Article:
The reason why the photographic images of the successive iilm frames of the motion picture nlm will show the background positive, is that the projected image on the translucent screen I was a negative. But the images oi the action will be negative and will show the actor in the successive nlm trames as a clear silhouette in all of the difierent positions or poses he may have assumed, when no supplemental light is used at the camera side of the screen. And these successive poses will have been photographed so as to be in substantially perfect tempo with the rhythm of the sound-music score picked up by the microphone l and synchronously recorded by the sound recorder 1.

It will be understood that the motion picture camera l will have been operated at the proper rate (i. e.. exposures per second), asis customary in sound-motion picture recording.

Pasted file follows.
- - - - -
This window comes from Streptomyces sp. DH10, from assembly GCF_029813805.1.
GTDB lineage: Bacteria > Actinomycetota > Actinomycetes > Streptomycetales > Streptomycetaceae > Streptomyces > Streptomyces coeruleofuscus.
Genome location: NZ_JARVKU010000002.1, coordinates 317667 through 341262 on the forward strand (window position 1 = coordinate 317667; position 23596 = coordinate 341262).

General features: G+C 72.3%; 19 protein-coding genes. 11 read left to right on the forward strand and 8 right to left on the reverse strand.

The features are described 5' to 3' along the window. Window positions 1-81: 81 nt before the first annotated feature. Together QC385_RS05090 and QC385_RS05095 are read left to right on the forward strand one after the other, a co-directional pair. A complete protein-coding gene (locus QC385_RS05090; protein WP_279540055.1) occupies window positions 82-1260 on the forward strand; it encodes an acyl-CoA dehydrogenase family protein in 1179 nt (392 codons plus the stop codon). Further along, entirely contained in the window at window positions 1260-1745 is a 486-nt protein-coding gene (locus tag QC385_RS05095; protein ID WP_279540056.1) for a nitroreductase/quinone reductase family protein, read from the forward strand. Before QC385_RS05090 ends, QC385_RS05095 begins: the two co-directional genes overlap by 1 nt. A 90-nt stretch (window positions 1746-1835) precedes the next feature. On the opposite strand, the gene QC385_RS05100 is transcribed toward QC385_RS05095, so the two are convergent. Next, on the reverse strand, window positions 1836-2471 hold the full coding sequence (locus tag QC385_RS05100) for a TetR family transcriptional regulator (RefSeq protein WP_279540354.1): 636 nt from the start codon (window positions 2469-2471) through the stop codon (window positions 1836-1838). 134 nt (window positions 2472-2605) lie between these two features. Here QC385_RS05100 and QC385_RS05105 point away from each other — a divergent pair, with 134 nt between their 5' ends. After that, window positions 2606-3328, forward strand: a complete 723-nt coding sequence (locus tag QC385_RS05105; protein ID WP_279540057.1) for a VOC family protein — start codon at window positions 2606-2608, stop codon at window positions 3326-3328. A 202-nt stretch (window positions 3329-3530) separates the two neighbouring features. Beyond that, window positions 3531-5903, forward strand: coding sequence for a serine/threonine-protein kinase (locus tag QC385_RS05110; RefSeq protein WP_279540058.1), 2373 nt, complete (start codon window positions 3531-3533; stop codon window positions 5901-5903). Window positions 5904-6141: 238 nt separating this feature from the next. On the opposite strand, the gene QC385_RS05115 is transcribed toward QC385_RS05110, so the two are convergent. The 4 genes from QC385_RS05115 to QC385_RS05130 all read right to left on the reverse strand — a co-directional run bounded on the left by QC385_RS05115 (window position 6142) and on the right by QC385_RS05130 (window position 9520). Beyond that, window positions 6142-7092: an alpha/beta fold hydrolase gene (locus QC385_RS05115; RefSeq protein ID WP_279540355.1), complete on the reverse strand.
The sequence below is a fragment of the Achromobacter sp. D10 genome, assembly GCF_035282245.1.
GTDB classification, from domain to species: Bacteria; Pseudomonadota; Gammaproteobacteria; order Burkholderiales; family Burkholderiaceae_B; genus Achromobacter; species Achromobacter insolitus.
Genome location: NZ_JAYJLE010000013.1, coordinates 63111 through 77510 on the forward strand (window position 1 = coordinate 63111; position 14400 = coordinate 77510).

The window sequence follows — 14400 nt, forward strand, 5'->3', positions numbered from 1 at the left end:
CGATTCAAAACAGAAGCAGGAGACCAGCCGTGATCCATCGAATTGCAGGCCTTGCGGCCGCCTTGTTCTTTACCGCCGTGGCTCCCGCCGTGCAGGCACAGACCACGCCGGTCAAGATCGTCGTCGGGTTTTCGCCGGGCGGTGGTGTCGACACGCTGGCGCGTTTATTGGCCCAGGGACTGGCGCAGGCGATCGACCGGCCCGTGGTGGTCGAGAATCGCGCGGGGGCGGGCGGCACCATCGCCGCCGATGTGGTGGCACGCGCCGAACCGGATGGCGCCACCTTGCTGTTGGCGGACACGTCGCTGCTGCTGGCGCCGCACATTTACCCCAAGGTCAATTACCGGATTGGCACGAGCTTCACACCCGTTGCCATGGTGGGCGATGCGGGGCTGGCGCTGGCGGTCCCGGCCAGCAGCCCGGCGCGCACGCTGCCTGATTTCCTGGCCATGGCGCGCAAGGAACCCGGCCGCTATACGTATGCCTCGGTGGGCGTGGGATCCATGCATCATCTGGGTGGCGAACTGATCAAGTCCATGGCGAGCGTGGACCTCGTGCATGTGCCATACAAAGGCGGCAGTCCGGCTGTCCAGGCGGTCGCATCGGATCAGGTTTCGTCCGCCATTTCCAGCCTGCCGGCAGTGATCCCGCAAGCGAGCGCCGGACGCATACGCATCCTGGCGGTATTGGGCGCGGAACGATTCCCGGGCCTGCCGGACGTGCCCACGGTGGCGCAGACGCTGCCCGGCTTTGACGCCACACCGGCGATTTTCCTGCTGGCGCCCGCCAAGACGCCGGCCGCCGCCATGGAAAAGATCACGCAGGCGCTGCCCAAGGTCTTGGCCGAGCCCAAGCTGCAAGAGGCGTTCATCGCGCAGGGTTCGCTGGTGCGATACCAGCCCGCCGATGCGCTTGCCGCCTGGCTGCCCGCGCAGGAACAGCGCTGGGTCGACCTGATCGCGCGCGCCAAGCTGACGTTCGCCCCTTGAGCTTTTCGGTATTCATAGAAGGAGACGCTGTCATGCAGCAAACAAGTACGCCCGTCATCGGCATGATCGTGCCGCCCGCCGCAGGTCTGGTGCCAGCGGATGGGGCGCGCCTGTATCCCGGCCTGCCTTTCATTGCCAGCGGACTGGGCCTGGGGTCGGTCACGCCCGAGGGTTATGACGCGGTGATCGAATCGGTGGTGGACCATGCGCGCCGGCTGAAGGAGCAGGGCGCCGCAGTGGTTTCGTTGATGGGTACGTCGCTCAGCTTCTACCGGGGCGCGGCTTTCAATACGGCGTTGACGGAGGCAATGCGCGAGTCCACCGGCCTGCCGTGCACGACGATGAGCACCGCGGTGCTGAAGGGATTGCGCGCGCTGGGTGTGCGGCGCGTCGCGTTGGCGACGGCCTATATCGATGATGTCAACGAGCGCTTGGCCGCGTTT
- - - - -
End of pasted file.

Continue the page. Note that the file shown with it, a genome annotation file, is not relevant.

0i course, an inanimate movable object or an animal might have been utilized instead ot a persan. In such event, the obiect should be moved in tempo with the rhythm of the sound-music score and,` i! an animal is used, some timed relation should exist between its performance and the score.

When a motion picture nlm exposed as above described is developed, the image of the actor will be clear with the background like a transparency or positive. Thus, if the nlm is held to the light, the background will now appear much the same as in the sketch of Fig. 1, but the iigure ot the actor appears against this background clear, showing no detail, as in Fig. 5. Detail, oi course, must appear in the ngure for the purposes oi' the cartoon, but this is supplied at a later step in the process and will be described hereinafter.